When I think about business stability, the first thing that comes to mind is dealing with an unforeseen disaster that takes your business offline for some amount of time.
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Disaster recovery for small businesses’ shipping infrastructure is probably not something owners think about a lot, but they must always be mindful of the powerful forces of Mother Nature.
Over the past two decades, the manufacturing and retail worlds have been applying “just-in-time” principles to help cut inventory levels while still satisfying customer demand. As volatility has entered the picture (economic and natural disasters), small business owners need to look at their businesses with an eye towards “just in case.”
At Shipwire we think about disaster recovery very often, especially after the first time we experienced USPS API failures during the holiday season.
But what is your Plan B?
At some point your business will be disrupted by either a man-made or natural disaster; it’s not a matter of “if,” but “when.” Small businesses with customers or suppliers overseas have a lot cogs in their procedures, with many opportunities for things to go awry.
Here are three tips to prep your business:
1.Know your suppliers and major distributors. Check the disaster recovery planning of your major suppliers and their materials vendors--it only takes a few minutes to type up a list of questions and send it over. Small business owners should be concerned with how suppliers get raw materials, process it into your product and get it out the door. Consider the source(s) of the raw materials that go into your product, the labor and production equipment, the port of egress, etc…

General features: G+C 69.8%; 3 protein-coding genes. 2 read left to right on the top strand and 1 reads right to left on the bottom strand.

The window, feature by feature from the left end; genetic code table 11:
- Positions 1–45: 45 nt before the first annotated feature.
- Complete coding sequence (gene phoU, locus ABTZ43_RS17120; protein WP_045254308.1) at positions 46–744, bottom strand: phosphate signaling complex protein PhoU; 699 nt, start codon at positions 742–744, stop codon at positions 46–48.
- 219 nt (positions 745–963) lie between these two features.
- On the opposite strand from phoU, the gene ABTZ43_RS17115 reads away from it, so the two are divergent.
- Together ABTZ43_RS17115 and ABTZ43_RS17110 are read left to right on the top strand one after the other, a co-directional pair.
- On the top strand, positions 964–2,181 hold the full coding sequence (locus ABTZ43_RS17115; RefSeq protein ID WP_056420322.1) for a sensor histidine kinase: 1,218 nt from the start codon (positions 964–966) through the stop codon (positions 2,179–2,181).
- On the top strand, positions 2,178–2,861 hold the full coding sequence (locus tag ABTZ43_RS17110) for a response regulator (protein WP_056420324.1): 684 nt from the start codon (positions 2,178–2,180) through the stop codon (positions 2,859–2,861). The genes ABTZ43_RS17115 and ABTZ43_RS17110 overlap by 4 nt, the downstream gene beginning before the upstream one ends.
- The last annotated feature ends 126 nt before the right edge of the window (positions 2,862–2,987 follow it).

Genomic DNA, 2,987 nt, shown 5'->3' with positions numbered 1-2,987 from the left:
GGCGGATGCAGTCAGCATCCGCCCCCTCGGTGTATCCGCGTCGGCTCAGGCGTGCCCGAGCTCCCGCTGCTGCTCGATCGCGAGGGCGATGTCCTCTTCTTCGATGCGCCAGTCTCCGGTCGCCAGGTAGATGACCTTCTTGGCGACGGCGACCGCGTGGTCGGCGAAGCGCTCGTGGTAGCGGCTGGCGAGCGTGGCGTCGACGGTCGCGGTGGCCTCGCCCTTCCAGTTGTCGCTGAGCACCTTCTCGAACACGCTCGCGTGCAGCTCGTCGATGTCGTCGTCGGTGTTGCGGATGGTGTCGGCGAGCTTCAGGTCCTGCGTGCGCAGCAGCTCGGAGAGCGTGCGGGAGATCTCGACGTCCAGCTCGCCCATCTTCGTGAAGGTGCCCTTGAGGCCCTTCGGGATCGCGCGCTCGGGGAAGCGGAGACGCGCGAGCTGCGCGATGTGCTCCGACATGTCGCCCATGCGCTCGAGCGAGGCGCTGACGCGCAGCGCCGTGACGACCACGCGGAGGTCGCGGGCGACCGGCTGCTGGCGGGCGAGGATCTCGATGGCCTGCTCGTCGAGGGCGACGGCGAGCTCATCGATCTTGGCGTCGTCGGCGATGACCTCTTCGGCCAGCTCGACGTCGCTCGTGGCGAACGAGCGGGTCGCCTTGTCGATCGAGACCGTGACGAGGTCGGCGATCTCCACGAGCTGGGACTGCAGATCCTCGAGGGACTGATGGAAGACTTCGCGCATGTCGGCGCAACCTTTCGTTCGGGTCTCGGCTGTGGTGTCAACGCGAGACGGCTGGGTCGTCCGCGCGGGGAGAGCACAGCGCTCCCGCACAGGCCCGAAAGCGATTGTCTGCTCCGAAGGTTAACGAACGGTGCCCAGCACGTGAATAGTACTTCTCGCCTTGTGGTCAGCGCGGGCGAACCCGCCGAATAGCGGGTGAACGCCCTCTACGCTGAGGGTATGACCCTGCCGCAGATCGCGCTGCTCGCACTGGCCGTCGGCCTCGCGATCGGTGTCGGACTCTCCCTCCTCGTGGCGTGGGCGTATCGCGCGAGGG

2. Line up a second source. Backup plans are like the little map of fire exits in your hotel room, if something happens, you’ll be happy you know the location of that map for a quick exit. Small businesses should have a backup supplier for any critical components. If one manufacturer is making your product, the next time you bid your product, take the opportunity to learn if there is a second location that could take on manufacturing if necessary.
3. Know Your Communication Strategy. Most disasters are outside of your control and unforeseeable. The key to your business surviving is your ability to quickly block and tackle in response. A disaster might prevent a business from shipping product for awhile, but lack of delivery might not be the biggest problem if communication slacks. Business owners need to have a plan on how they’ll communicate with customers, buyers and distributors. By telling customers what’s happening, apologizing for any inconvenience, and laying out a plan to work through the disaster will help prevent a natural disaster from becoming a brand disaster.